Louis-Antoine de Bougainville, Comte de Bougainville, soldier, sailor (born 12 November 1729 in Paris, France; died 20 August 1811).
Louis-Antoine Comte de Bougainville
After studying law and mathematics, Louis-Antoine de Bougainville published Traité de calcul intégral (1754–56) and was elected to the Royal Society (London). Having entered the military in 1750, he was posted to Quebec in 1756 as aide-de-camp to Montcalm. In 1758, he wrote a remarkable document recommending reforms that would free New France from the restrictions of mercantilism.
Bougainville was involved in the campaigns of the Seven Years' War leading up to the Battle of the Plains of Abraham. Although he failed to bring reinforcements in time to alter the outcome, some considered Bougainville one of Montcalm's abler officers.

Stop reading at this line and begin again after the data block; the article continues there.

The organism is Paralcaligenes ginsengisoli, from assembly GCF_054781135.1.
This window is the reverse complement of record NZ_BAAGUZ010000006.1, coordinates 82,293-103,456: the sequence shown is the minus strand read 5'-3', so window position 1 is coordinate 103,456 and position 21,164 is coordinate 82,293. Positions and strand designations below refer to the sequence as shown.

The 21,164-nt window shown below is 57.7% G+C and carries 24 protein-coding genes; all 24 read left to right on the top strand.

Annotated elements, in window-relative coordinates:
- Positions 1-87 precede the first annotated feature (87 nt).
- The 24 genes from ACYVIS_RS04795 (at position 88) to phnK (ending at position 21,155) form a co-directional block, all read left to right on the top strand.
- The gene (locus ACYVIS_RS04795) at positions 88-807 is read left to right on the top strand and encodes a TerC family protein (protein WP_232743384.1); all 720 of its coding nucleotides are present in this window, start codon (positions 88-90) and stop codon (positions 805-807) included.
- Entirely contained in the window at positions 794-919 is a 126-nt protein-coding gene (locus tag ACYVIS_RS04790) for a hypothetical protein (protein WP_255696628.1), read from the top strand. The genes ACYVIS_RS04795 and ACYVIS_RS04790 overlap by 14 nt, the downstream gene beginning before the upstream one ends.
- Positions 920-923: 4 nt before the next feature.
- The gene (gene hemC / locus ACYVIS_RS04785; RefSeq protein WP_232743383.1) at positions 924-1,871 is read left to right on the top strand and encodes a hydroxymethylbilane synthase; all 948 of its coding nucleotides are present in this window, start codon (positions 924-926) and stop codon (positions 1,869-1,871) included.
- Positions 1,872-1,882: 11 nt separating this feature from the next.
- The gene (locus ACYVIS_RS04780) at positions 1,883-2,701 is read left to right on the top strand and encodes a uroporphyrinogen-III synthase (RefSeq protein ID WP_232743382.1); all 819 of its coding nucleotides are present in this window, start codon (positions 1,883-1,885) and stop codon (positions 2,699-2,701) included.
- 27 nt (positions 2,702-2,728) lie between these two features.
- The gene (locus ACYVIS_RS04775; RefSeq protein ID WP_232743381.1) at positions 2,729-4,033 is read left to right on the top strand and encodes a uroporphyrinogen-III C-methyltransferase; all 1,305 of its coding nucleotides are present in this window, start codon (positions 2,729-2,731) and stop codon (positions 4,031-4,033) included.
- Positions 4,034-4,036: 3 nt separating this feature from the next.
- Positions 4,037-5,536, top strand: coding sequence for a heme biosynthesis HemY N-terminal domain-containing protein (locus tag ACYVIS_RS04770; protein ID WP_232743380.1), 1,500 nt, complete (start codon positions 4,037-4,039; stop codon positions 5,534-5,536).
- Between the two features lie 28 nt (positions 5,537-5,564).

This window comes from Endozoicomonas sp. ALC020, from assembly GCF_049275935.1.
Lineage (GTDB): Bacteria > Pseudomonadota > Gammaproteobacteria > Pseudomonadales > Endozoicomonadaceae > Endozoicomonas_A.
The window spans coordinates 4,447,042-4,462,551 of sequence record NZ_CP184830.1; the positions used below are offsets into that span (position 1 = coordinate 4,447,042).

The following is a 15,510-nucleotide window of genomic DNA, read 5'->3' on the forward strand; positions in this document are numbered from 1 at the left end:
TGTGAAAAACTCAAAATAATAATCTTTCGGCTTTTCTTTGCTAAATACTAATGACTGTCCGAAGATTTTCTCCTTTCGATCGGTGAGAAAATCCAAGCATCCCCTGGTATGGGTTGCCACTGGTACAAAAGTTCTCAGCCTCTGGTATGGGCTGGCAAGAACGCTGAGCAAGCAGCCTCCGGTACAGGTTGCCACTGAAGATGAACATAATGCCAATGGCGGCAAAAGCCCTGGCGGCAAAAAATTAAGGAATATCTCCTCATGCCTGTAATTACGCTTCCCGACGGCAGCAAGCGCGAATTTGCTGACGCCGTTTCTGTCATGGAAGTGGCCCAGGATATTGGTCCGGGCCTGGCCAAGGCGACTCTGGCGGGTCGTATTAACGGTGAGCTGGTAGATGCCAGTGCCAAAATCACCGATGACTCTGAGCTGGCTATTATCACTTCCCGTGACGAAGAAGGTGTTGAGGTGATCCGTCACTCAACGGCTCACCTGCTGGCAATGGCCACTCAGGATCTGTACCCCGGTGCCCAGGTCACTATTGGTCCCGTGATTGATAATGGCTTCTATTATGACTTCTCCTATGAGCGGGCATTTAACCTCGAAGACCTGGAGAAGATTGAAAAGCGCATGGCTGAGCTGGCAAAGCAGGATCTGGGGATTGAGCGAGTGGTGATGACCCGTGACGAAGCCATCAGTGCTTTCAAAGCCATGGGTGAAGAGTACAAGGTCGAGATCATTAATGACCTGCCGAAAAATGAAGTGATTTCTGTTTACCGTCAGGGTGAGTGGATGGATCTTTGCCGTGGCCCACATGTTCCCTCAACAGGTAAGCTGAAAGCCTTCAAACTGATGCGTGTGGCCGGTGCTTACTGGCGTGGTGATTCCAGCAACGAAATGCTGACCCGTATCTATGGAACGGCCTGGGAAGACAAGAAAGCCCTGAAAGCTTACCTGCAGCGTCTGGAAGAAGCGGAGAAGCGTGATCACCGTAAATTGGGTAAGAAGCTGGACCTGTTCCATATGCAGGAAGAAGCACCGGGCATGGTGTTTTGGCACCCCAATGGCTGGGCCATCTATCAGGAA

In 1763, he entered the French navy and proceeded to found a short-lived colony composed mostly of Acadians on the Falkland Islands. His scientific expeditions in 1766–69 were written up in Voyage autour du monde in 1771 (translated as A Voyage Round the World in 1772). The tropical vine "bougainvillea" was also named after him. He saw action in the French navy during the American Revolution. (See also American Revolution – Invasion of Canada.) Despite his royalist sympathies, he survived the subsequent French Revolution and received the patronage of Napoleon.